Sixteen thousand multi-hued mobiles shimmer, sparkle and dance, given life by the rising and falling eddies of air in the vast public space at the entrance of Carriageworks.
The overall effect is joyful and festive – especially in the lead-up to Christmas – and a little disorienting as the objects constantly spin in and out of focus.
Nick Cave with his huge installation, Kinetic Spinner Forest.Credit:Nick Moir
Kinetic Spinner Forest is the work of US artist Nick Cave. But a moment's deeper investigation of the installation reveals a much darker and overtly political intention behind the work's initial glitzy impression.
Many of the spinners feature motifs of handguns, bullets and teardrops, reflecting Cave's deep concern about gun violence in his home country, particularly violence directed at African-Americans.
"We are faced with a history that keeps repeating, one in which gun violence pervades our streets in the hands of both civilians and law enforcement," Cave says. "This abuse of power – and of gun-control laws – leads to far too many eulogies of African-Americans on the news and in our hearts."
Kinetic Spinner Forest is one of six massive works the Missouri-born artist has installed at Carriageworks under the umbrella title Until.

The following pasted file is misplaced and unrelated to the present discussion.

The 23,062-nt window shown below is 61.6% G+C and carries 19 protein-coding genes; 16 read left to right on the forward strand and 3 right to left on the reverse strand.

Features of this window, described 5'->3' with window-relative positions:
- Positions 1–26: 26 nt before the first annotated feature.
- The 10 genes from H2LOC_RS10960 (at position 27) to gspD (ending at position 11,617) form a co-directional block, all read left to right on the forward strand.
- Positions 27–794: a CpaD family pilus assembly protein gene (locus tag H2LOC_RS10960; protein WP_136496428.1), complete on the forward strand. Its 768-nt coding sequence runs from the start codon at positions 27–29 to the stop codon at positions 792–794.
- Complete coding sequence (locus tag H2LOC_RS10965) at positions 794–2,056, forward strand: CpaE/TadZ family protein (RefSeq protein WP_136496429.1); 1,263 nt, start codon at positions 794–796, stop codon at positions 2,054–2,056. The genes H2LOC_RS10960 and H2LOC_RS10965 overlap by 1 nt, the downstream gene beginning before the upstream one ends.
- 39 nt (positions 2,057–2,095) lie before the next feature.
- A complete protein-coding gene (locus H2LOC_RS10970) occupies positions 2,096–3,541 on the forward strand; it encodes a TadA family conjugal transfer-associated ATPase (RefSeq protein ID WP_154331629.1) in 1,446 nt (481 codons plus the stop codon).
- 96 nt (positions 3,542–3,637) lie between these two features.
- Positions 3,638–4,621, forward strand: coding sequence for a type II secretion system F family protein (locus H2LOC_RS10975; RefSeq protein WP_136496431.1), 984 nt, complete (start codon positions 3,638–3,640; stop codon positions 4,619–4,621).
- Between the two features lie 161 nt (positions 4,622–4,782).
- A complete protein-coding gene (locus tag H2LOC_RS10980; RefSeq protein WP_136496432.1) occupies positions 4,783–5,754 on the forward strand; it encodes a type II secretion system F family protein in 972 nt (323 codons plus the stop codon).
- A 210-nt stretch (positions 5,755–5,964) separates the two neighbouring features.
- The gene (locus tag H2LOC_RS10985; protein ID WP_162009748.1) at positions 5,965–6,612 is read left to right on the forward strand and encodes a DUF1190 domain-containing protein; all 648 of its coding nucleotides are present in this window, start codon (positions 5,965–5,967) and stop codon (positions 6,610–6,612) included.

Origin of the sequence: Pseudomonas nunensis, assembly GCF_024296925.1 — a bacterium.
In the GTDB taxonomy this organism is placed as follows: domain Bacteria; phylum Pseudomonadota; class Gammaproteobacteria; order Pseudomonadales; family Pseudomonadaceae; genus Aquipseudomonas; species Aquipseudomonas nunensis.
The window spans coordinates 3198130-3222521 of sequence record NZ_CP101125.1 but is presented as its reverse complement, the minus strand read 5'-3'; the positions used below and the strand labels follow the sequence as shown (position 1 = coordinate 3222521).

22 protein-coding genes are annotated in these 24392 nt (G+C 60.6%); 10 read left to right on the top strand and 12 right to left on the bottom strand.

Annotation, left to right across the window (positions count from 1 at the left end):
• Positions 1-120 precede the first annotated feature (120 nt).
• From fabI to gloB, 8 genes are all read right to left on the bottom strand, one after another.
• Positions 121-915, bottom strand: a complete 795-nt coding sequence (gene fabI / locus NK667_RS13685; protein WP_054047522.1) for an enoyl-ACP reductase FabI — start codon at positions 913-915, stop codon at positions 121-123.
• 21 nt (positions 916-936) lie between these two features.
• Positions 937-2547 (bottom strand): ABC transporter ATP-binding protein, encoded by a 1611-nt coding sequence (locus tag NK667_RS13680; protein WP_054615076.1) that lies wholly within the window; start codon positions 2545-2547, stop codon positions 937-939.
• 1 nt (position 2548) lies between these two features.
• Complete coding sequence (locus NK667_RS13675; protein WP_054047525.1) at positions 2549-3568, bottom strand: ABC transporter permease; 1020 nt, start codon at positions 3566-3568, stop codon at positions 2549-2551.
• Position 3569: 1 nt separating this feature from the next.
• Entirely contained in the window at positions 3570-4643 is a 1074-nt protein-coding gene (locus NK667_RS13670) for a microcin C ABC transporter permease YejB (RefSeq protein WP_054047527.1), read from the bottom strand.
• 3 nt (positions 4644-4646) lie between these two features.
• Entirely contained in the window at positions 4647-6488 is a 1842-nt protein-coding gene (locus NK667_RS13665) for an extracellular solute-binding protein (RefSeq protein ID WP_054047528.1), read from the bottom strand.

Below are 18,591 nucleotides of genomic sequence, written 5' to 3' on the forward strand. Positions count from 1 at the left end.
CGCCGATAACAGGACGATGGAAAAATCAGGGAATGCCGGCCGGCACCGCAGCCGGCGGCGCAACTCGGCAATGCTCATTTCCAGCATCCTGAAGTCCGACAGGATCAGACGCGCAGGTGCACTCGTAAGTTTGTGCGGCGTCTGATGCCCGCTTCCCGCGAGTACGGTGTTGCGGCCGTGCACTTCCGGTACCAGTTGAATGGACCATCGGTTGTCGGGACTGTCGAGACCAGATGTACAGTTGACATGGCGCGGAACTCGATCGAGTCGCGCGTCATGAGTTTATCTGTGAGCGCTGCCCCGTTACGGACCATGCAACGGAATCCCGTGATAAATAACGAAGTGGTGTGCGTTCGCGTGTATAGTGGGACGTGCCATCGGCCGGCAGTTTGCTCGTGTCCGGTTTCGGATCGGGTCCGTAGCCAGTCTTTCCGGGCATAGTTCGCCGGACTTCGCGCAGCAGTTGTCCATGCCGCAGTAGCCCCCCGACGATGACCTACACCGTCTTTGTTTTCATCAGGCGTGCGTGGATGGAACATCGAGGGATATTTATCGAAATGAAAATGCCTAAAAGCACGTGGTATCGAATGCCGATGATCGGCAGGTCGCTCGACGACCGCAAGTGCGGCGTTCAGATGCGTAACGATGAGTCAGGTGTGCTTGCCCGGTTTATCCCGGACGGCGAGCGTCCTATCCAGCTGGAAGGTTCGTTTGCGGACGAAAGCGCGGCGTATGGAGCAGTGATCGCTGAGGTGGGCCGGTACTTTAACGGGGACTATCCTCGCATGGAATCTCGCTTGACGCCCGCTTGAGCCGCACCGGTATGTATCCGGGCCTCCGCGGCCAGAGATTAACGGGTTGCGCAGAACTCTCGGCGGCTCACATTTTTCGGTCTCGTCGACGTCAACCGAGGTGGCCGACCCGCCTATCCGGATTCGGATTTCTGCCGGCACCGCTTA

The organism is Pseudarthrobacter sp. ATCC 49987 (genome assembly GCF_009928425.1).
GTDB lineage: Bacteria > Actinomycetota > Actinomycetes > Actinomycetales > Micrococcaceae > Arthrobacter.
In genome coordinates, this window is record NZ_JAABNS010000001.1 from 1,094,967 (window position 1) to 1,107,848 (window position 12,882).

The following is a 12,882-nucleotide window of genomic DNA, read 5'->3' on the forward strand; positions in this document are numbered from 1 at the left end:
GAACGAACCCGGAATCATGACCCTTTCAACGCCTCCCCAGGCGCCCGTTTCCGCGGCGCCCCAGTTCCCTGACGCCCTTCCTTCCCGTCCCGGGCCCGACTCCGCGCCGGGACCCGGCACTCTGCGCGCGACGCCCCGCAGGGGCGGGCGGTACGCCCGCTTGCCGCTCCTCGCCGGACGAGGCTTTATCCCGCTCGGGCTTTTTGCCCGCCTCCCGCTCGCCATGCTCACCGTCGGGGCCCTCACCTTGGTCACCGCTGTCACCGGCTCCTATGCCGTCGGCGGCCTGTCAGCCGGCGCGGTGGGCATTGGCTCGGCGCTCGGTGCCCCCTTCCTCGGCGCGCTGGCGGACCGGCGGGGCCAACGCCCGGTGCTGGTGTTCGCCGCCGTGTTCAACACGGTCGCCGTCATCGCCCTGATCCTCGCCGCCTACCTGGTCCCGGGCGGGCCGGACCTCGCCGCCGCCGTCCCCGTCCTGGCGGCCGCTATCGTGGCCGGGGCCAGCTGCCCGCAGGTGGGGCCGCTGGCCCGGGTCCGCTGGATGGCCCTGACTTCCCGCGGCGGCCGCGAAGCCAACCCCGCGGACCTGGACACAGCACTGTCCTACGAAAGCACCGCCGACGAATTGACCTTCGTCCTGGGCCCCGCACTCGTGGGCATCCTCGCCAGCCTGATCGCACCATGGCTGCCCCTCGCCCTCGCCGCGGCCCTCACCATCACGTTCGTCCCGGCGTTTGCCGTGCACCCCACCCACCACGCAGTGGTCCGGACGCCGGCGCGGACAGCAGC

While the title is drawn from the phrase "innocent until proven guilty", enshrined in the UN Universal Declaration of Human Rights, it also has a deliberate ambiguity to it.
"It sort of stops you in your tracks," Cave says. "You're forced to stand still for a minute. Until is not quite a call for action but puts you on hold."
The other works making up Until include Beaded Cliff Wall, 12 monumental handmade curtains made from millions of beads strung by hand onto shoelaces over 18 months by Cave and 12 assistants.
And at the centre of the forest of spinners is Crystal Cloudscape, a five-tonne chandelier-like sculpture made from thousands of crystals and other found objects, many of them emblems of racism in the US.
Making work in a country that has become so deeply divided in the past two years has inevitably had a deep effect on Cave.
But, perhaps surprisingly, he reflects that Donald Trump may have performed the country a perverse kind of service by bringing many simmering tensions to the surface.
"How do we now talk about how we got here?" Cave says. "That's the positive. Let's put it out there and have this conversation. Everybody is still looking for an answer."
And does he remain sanguine about the future for his country?
"Totally! I'm always optimistic. We have to be. Optimism brings us closer to purpose."
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